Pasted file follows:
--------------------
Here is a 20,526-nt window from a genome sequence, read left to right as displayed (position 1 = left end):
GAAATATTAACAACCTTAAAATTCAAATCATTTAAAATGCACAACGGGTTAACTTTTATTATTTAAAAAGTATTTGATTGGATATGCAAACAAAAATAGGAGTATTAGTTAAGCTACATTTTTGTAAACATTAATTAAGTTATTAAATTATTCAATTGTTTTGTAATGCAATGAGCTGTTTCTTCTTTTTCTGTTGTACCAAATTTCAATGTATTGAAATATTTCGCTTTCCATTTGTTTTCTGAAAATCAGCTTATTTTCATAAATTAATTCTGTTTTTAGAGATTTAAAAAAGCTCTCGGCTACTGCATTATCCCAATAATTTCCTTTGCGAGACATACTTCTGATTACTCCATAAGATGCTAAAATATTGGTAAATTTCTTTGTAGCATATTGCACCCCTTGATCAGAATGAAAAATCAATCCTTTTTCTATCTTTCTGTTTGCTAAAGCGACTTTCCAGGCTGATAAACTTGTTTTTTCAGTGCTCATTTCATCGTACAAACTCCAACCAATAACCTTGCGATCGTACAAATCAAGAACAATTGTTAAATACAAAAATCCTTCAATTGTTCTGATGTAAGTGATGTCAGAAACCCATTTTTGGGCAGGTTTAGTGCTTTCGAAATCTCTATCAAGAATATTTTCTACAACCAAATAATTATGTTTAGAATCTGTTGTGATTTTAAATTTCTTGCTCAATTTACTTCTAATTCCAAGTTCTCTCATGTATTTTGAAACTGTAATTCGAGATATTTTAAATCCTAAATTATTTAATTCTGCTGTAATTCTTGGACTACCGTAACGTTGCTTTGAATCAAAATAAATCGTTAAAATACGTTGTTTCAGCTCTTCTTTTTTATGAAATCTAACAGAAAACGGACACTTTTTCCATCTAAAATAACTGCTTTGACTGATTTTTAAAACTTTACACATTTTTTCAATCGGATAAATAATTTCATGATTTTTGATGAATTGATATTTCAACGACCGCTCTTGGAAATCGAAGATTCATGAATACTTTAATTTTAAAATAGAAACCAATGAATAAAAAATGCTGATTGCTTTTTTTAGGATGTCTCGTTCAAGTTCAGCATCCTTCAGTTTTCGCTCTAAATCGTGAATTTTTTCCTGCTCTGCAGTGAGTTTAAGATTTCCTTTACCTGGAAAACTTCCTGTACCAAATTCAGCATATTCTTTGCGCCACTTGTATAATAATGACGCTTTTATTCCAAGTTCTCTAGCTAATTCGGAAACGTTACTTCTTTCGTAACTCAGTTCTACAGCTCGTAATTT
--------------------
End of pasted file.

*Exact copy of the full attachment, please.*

Here is a 20,526-nt window from a genome sequence, read left to right as displayed (position 1 = left end):
GAAATATTAACAACCTTAAAATTCAAATCATTTAAAATGCACAACGGGTTAACTTTTATTATTTAAAAAGTATTTGATTGGATATGCAAACAAAAATAGGAGTATTAGTTAAGCTACATTTTTGTAAACATTAATTAAGTTATTAAATTATTCAATTGTTTTGTAATGCAATGAGCTGTTTCTTCTTTTTCTGTTGTACCAAATTTCAATGTATTGAAATATTTCGCTTTCCATTTGTTTTCTGAAAATCAGCTTATTTTCATAAATTAATTCTGTTTTTAGAGATTTAAAAAAGCTCTCGGCTACTGCATTATCCCAATAATTTCCTTTGCGAGACATACTTCTGATTACTCCATAAGATGCTAAAATATTGGTAAATTTCTTTGTAGCATATTGCACCCCTTGATCAGAATGAAAAATCAATCCTTTTTCTATCTTTCTGTTTGCTAAAGCGACTTTCCAGGCTGATAAACTTGTTTTTTCAGTGCTCATTTCATCGTACAAACTCCAACCAATAACCTTGCGATCGTACAAATCAAGAACAATTGTTAAATACAAAAATCCTTCAATTGTTCTGATGTAAGTGATGTCAGAAACCCATTTTTGGGCAGGTTTAGTGCTTTCGAAATCTCTATCAAGAATATTTTCTACAACCAAATAATTATGTTTAGAATCTGTTGTGATTTTAAATTTCTTGCTCAATTTACTTCTAATTCCAAGTTCTCTCATGTATTTTGAAACTGTAATTCGAGATATTTTAAATCCTAAATTATTTAATTCTGCTGTAATTCTTGGACTACCGTAACGTTGCTTTGAATCAAAATAAATCGTTAAAATACGTTGTTTCAGCTCTTCTTTTTTATGAAATCTAACAGAAAACGGACACTTTTTCCATCTAAAATAACTGCTTTGACTGATTTTTAAAACTTTACACATTTTTTCAATCGGATAAATAATTTCATGATTTTTGATGAATTGATATTTCAACGACCGCTCTTGGAAATCGAAGATTCATGAATACTTTAATTTTAAAATAGAAACCAATGAATAAAAAATGCTGATTGCTTTTTTTAGGATGTCTCGTTCAAGTTCAGCATCCTTCAGTTTTCGCTCTAAATCGTGAATTTTTTCCTGCTCTGCAGTGAGTTTAAGATTTCCTTTACCTGGAAAACTTCCTGTACCAAATTCAGCATATTCTTTGCGCCACTTGTATAATAATGACGCTTTTATTCCAAGTTCTCTAGCTAATTCGGAAACGTTACTTCTTTCGTAACTCAGTTCTACAGCTCGTAATTT